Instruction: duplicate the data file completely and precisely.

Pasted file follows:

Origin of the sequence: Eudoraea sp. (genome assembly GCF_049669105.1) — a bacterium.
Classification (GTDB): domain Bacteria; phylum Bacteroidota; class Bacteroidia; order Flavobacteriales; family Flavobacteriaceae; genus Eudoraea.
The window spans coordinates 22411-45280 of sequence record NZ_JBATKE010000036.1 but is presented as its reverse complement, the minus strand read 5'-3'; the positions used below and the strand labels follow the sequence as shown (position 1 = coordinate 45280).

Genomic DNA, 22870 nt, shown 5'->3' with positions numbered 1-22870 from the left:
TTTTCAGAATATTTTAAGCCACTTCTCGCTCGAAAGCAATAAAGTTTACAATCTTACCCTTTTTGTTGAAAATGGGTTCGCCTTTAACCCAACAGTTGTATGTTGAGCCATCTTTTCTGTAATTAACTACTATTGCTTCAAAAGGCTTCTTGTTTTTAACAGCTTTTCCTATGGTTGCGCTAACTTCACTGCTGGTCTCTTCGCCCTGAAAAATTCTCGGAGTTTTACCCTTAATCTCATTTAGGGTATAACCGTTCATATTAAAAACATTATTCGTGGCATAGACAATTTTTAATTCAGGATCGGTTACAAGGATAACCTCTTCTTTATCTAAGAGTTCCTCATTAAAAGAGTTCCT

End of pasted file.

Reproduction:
Origin of the sequence: Eudoraea sp. (genome assembly GCF_049669105.1) — a bacterium.
Classification (GTDB): domain Bacteria; phylum Bacteroidota; class Bacteroidia; order Flavobacteriales; family Flavobacteriaceae; genus Eudoraea.
The window spans coordinates 22411-45280 of sequence record NZ_JBATKE010000036.1 but is presented as its reverse complement, the minus strand read 5'-3'; the positions used below and the strand labels follow the sequence as shown (position 1 = coordinate 45280).

Genomic DNA, 22870 nt, shown 5'->3' with positions numbered 1-22870 from the left:
TTTTCAGAATATTTTAAGCCACTTCTCGCTCGAAAGCAATAAAGTTTACAATCTTACCCTTTTTGTTGAAAATGGGTTCGCCTTTAACCCAACAGTTGTATGTTGAGCCATCTTTTCTGTAATTAACTACTATTGCTTCAAAAGGCTTCTTGTTTTTAACAGCTTTTCCTATGGTTGCGCTAACTTCACTGCTGGTCTCTTCGCCCTGAAAAATTCTCGGAGTTTTACCCTTAATCTCATTTAGGGTATAACCGTTCATATTAAAAACATTATTCGTGGCATAGACAATTTTTAATTCAGGATCGGTTACAAGGATAACCTCTTCTTTATCTAAGAGTTCCTCATTAAAAGAGTTCCT